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National Consumer Organizations Warn Consumers: Beware of Flood Vehicles in Hurricane Sandy Aftermath Tips for avoiding hazardous, contaminated flood cars

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November 13, 2012
Contact: Sally Greenberg, Executive Director, National Consumers League 202-835-3323x830
Rosemary Shahan, President, CARS 530-759-9440

Washington, DC--As tens of thousands of flood-damaged cars change hands, two national consumer organizations, Consumers for Auto Reliability and Safety (CARS) and National Consumers League (NCL), warned car buyers today to beware of new and used cars that suffered flood damage from Hurricane Sandy.

"Flood cars are ticking automotive timebombs," said Rosemary Shahan, President of CARS. ”Flood cars are inherently unsafe, particularly since all the electronic systems that control the engine, brakes, air bags, and other vital safety systems are hopelessly contaminated and will inevitably fail."

Even consumers buying cars far away from where Sandy hit should be on the lookout for flood cars. “Flood damaged vehicles can be shipped across the country in a matter of days,” said Sally Greenberg, Executive Director of NCL. “Consumers throughout the US need to take specific steps to protect themselves from inadvertently buying these hazardous vehicles.”

CARS and NCL offered these tips for used car buyers -- BEFORE you agree to buy:

  • Check the vehicle history, entering the unique Vehicle Identification Number (VIN) (found on the driver’s side under the windshield) at the National Motor Vehicle Title Information System (NMVTIS), established by the US Department of Justice, at www.vehiclehistory.gov. This is the ONLY database where ALL auto insurers, salvage pools that auction off totaled cars, junkyards, recyclers, and self-insured entities such as rental car companies in ALL 50 states are required by law to report total loss vehicles within 30 days. Many are reporting daily. Vehicle histories can be obtained for between $3 and $13.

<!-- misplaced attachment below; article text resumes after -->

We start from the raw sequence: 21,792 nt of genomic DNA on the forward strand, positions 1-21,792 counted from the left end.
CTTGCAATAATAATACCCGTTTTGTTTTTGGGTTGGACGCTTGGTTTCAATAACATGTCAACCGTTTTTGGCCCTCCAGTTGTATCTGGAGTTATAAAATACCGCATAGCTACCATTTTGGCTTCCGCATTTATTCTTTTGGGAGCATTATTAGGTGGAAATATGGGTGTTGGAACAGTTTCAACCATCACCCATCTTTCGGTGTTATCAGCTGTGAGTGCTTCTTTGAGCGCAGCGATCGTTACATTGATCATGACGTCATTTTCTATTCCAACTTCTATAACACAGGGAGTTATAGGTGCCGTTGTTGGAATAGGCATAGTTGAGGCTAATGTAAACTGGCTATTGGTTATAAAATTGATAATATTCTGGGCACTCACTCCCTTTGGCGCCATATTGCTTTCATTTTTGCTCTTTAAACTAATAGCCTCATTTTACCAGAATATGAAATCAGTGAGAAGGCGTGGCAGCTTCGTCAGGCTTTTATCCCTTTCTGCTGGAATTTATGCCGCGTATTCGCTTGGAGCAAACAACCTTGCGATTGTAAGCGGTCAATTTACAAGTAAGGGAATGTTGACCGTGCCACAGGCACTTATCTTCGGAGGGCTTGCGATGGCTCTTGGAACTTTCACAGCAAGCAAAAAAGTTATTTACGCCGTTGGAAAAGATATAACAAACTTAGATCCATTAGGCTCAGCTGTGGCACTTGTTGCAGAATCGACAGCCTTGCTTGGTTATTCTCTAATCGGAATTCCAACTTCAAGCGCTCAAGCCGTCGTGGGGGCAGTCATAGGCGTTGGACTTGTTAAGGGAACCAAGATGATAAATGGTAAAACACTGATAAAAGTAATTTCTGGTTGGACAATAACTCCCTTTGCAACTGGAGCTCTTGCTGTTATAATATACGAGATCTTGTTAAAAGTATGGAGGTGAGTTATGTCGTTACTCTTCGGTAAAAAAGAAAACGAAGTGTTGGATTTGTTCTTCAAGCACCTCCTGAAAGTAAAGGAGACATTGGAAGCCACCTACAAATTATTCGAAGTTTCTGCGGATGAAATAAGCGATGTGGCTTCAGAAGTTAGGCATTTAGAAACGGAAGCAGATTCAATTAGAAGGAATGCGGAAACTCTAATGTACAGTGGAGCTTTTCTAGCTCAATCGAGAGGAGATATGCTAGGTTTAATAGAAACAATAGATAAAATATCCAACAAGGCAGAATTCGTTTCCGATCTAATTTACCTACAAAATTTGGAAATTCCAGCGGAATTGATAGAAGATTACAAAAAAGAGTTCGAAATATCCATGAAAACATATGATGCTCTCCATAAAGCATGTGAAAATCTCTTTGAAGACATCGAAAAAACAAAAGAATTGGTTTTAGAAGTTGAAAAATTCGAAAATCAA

• ALWAYS get the vehicle you are considering inspected by your own independent, reliable, trustworthy auto technician prior to purchase -- including when buying from a car dealer, an individual, or over the internet. A good place to find a good auto technician is Car Talk's Mechanics files, at: http://www.cartalk.com/mechanics-search
  • ALWAYS insist on seeing the title to the car before you buy, and check to see if it has been branded as "flood," "junk," "salvage" "rebuilt" " reconstructed" or another brand indicating it was severely damaged. But beware: a "clean" title does not prove the car is OK -- the title may have been "laundered" across state lines or altered to conceal the brand. One dealer reportedly used a hole punch to remove the "flood" brand on the title.
  • If you buy over the internet -- NEVER send money to someone over the Internet in exchange for a motor vehicle. Some sellers masquerade as the owners, when in fact they don't even have proper title to the car. The car may even be stolen -- so you could lose both your money and the car, and may be subject to arrest for receiving stolen property. Instead, insist on meeting the seller at your state's motor vehicle department to do the title transfer, or if you belong to AAA, you may be able to do the title transfer there.

In addition, be on the lookout for both new and used cars with tell-tale signs of having been submerged. Watch out for:

  • Musty or "over-perfumed" smell or signs of mold or mildew
  • Silt or residue in places like under carpeting, in the well where the spare is stored, or in the dashboard dials
  • Title or registration histories indicating the car was in the flood area
  • Car hesitates, runs rough, or shows signs of premature rust or corrosion in places where you wouldn't expect to see rust
  • New cars or "certified" used cars where the manufacturer refuses to honor the warranty -- check with the manufacturer if you're suspicious, and insist on getting a commitment in writing from the manufacturer itself that it will honor the warranty

“Shady car dealers and other unscrupulous people are salivating over the new bumper crop of flood cars. Don't fall prey to their scams.” said Shahan.

Links:

NMVTIS http://www.vehiclehistory.gov/

CARS website http://www.carconsumers.org

National Consumers League website: http://www.nclnet.org/personal-finance/64-fraud/488-carshopping-

avoid-scams

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About the National Consumers League

The National Consumers League, founded in 1899, is America's pioneer consumer organization. Our mission is to protect and promote social and economic justice for consumers and workers in the United States and abroad. For more information, visit www.nclnet.org.